world's greatest historical monument recognised by UNESCO located just
55kms from Jalgaon city and 105 kms from Aurangabad City of Maharashtra,
India. There are 30 caves in Ajanta of which 9, 10, 19, 26 and 29 are chaitya-grihas and the rest are monasteries. These caves were
discovered in AD 1819 and were built up in the earlier 2nd century
Most of the paintings in Ajanta are right from 2nd century
BC-AD and some of them about the fifth century AD and continued for
the next two centuries. All paintings shows heavy religious influence
and centre around Buddha, Bodhisattvas, incidents from the life of
Buddha and the Jatakas. The paintings are executed on a ground of
mud-plaster in the tempera technique.
The Ajanta Caves (75°40’ N; 20°30’ E)
are situated at a distance of 107 km north of Aurangabad, the district
headquarters. The caves attained the name from a nearby village named
Ajanta located about 12 km. These caves were discovered by an Army
Officer in the Madras Regiment of the British Army in 1819 during one
of his hunting expeditions. Instantly the discovery became very famous
and Ajanta attained a very important tourist destination in the world.
The caves, famous for its murals, are the finest surviving examples of
Indian art, particularly painting.
These caves are excavated in horse–shoe shaped bend of rock surface
nearly 76 m in height overlooking a narrow stream known as Waghora.
The location of this valley provided a calm and serene environment for
the Buddhist monks who retreated at these secluded places during the
rainy seasons. This retreat also provided them with enough time for
furthering their religious pursuits through intellectual discourses
for a considerably longer period. The caves were excavated in
different periods (circa. 2nd century B.C. to 6th century A.D.)
according to the necessity. Each cave was connected to the stream by a
flight of steps, which are now almost obliterated, albeit traces of
some could be noticed at some places.
In all, total 30 excavations were hewn out of rock which also include
an unfinished one. Out of these, five (cave no. 9, 10, 19, 26, and 29)
are chaityagrihas and the rest are viharas. In date and style also,
these caves can be divided into two broad groups. The earliest
excavations belong to the Hinayana phase of Buddhism of which similar
examples could also be seen at Bhaja, Kondane, Pitalkhora, Nasik, etc.
In total, 5 caves at Ajanta belong to this phase, viz., 9 & 10 which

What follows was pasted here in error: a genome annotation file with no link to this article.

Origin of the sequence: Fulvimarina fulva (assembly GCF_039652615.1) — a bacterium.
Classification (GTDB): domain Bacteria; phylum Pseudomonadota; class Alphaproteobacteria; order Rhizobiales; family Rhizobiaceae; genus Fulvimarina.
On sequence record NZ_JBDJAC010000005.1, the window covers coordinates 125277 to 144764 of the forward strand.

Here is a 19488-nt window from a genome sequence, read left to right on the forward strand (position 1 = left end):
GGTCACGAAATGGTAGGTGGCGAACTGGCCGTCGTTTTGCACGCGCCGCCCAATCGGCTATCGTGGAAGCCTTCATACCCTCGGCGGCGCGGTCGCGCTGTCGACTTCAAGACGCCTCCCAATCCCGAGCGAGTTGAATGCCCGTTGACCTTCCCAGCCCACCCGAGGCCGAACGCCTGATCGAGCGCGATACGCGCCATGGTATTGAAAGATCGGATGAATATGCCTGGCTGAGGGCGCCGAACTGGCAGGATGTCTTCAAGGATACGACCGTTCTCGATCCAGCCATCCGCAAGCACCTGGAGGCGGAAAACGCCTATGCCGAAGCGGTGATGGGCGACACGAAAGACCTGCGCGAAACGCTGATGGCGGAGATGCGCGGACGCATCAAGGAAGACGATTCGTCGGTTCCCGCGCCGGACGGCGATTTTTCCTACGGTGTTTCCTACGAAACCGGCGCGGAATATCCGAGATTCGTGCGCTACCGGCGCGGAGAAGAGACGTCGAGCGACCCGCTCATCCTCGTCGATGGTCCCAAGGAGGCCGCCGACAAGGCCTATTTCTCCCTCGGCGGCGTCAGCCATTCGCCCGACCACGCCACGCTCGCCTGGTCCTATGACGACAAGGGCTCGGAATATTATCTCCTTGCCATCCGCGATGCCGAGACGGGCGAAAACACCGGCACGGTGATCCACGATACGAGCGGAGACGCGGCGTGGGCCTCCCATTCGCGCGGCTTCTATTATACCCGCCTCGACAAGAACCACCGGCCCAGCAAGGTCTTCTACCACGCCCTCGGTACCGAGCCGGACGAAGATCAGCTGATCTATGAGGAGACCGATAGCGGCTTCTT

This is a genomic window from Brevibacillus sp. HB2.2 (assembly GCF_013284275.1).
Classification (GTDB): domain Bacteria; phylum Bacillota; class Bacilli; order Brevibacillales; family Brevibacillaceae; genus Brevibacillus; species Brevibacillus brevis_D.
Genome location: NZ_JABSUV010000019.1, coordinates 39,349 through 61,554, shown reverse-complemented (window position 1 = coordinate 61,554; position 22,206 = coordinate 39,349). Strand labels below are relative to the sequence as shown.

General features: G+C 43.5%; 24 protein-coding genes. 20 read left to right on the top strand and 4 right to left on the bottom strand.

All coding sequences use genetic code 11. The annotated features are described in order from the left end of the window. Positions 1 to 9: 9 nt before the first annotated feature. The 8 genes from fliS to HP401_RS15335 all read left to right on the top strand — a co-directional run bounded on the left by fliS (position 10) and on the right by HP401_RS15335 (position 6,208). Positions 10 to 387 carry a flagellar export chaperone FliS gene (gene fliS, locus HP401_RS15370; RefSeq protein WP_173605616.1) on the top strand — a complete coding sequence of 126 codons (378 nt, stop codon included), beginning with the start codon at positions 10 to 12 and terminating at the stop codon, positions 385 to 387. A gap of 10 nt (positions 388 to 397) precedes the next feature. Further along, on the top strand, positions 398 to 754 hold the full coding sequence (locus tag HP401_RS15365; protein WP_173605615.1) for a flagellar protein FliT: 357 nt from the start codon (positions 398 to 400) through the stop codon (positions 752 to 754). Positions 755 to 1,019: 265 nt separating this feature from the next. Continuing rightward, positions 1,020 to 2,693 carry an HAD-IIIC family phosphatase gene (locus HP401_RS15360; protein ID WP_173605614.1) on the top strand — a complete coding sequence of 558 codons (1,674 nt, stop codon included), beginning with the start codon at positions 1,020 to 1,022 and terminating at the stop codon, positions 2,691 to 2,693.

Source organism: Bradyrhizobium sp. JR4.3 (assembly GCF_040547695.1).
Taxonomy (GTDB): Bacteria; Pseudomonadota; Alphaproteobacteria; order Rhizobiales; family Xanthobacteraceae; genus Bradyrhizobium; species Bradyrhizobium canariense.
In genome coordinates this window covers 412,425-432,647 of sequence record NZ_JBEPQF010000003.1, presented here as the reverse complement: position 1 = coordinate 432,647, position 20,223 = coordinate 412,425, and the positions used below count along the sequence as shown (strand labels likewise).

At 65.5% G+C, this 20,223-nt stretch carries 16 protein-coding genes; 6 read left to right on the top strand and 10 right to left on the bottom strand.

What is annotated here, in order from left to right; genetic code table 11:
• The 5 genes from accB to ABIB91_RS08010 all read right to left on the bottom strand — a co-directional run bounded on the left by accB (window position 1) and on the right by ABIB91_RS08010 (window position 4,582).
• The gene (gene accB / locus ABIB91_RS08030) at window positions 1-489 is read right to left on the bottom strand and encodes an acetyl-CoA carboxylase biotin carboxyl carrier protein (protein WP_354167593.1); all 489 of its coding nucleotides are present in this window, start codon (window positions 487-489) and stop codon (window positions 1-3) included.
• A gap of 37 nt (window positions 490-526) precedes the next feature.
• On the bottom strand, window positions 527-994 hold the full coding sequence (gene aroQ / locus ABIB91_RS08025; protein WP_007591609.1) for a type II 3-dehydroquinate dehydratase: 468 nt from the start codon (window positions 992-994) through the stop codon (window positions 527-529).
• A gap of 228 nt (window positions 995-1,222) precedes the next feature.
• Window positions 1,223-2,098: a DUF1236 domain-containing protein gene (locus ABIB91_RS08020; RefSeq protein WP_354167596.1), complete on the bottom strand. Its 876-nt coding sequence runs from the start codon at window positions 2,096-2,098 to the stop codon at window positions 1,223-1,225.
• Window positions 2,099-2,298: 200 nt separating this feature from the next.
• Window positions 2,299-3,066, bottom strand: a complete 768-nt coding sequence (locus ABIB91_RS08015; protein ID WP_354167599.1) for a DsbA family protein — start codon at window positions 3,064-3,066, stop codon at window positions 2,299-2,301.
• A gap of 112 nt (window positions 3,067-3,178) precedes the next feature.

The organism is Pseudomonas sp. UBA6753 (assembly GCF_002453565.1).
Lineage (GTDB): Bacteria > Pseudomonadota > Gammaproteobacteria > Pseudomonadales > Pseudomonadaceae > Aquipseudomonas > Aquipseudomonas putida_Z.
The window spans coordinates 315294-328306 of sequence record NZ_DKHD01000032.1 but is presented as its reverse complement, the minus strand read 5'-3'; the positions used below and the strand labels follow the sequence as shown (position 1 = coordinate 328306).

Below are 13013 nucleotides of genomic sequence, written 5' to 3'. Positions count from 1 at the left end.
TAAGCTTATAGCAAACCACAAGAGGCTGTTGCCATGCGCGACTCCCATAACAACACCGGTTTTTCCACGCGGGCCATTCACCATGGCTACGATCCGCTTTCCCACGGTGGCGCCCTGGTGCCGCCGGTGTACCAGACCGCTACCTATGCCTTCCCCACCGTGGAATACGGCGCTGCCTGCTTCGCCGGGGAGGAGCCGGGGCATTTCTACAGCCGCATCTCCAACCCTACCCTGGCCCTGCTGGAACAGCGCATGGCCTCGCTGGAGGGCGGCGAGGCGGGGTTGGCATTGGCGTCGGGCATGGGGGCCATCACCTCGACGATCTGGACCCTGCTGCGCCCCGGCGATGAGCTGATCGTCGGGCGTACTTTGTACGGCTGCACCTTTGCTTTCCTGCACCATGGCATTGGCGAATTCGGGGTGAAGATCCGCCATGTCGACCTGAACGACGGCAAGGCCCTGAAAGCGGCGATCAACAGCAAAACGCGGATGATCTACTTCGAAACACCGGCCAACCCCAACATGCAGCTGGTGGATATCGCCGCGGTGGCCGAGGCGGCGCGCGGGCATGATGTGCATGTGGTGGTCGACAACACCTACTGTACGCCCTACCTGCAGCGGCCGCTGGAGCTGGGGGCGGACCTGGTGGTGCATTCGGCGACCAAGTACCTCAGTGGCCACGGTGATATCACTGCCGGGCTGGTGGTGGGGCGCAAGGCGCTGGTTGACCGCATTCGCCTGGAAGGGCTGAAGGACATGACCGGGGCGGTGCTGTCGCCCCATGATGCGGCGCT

are chaityagrihas and 8, 12, 13, & 15A which are viharas. These caves
are datable to the pre-Christian era, the earliest among them being
Cave 10 dating from the second century B.C. The object of worship is a
stupa here and these caves exhibit the imitation of wooden
construction to the extent that the rafters and beams are also
sculpted even though they are non-functional.
The world famous paintings at Ajanta also fall into two broad phases.
The earliest is noticed in the form of fragmentary specimens in cave
nos. 9 & 10, which are datable to second century B.C. The headgear and
other ornaments of the images in these paintings resemble the
bas-relief sculpture of Sanchi and Bharhut.
The second phase of paintings started around 5th – 6th centuries A.D.
and continued for the next two centuries. The specimen of these
exemplary paintings of Vakataka period could be noticed in cave nos.
1, 2, 16 and 17. The variation in style and execution in these
paintings also are noticed, mainly due to different authors of them. A
decline in the execution is also noticed in some paintings as
indicated by some rigid, mechanical and lifeless figures of Buddha in
some later period paintings. The main theme of the paintings is the
depiction of various Jataka stories, different incidents associated
with the life of Buddha, and the contemporary events and social life
also. The ceiling decoration invariably consists of decorative
patterns, geometrical as well as floral.
Currently Aurangabad is the nearest Air point for Ajanta. It can be
reached from New Delhi and Mumbai (Bombay), international airport.
Indian airlines as well as Jet Airways have daily flight to Aurangabad
from New Delhi and Mumbai.
Jalgaon is the best place to drop in for Ajanta if you like Rail
journey. It is centre point of all major railway stations of India and
has Bhusaval (Just 28kms from Jalgaon) as Second largest depot of
railways in entire Asia.
Ajanta Caves roadways linking the caves with Mumbai, Pune, Ahmednagar,
Jalgaon, Shirdi, Nasik, Dhule, Ahmedabad, Hyderabad, Indore, Bijapur,
and Aurangabad are just excellent. Regular as well as direct buses and
taxis are available between Aurangabad and Ajanta Caves.